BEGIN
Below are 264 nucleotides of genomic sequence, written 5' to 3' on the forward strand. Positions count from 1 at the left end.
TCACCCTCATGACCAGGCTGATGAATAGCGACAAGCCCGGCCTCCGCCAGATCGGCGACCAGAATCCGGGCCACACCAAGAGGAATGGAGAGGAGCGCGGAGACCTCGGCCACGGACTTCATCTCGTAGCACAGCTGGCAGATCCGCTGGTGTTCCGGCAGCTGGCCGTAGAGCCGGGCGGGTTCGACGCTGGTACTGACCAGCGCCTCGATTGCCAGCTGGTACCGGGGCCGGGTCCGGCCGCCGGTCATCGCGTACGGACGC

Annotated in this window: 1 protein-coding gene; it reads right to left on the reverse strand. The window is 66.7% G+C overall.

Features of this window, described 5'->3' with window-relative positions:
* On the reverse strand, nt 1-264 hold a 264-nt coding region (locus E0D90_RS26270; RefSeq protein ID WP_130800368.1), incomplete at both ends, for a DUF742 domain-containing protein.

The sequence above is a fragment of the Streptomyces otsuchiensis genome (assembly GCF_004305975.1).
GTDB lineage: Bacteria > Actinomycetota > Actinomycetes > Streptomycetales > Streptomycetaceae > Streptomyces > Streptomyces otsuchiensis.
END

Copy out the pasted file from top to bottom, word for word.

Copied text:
Below are 264 nucleotides of genomic sequence, written 5' to 3' on the forward strand. Positions count from 1 at the left end.
TCACCCTCATGACCAGGCTGATGAATAGCGACAAGCCCGGCCTCCGCCAGATCGGCGACCAGAATCCGGGCCACACCAAGAGGAATGGAGAGGAGCGCGGAGACCTCGGCCACGGACTTCATCTCGTAGCACAGCTGGCAGATCCGCTGGTGTTCCGGCAGCTGGCCGTAGAGCCGGGCGGGTTCGACGCTGGTACTGACCAGCGCCTCGATTGCCAGCTGGTACCGGGGCCGGGTCCGGCCGCCGGTCATCGCGTACGGACGC

Annotated in this window: 1 protein-coding gene; it reads right to left on the reverse strand. The window is 66.7% G+C overall.

Features of this window, described 5'->3' with window-relative positions:
* On the reverse strand, nt 1-264 hold a 264-nt coding region (locus E0D90_RS26270; RefSeq protein ID WP_130800368.1), incomplete at both ends, for a DUF742 domain-containing protein.

The sequence above is a fragment of the Streptomyces otsuchiensis genome (assembly GCF_004305975.1).
GTDB lineage: Bacteria > Actinomycetota > Actinomycetes > Streptomycetales > Streptomycetaceae > Streptomyces > Streptomyces otsuchiensis.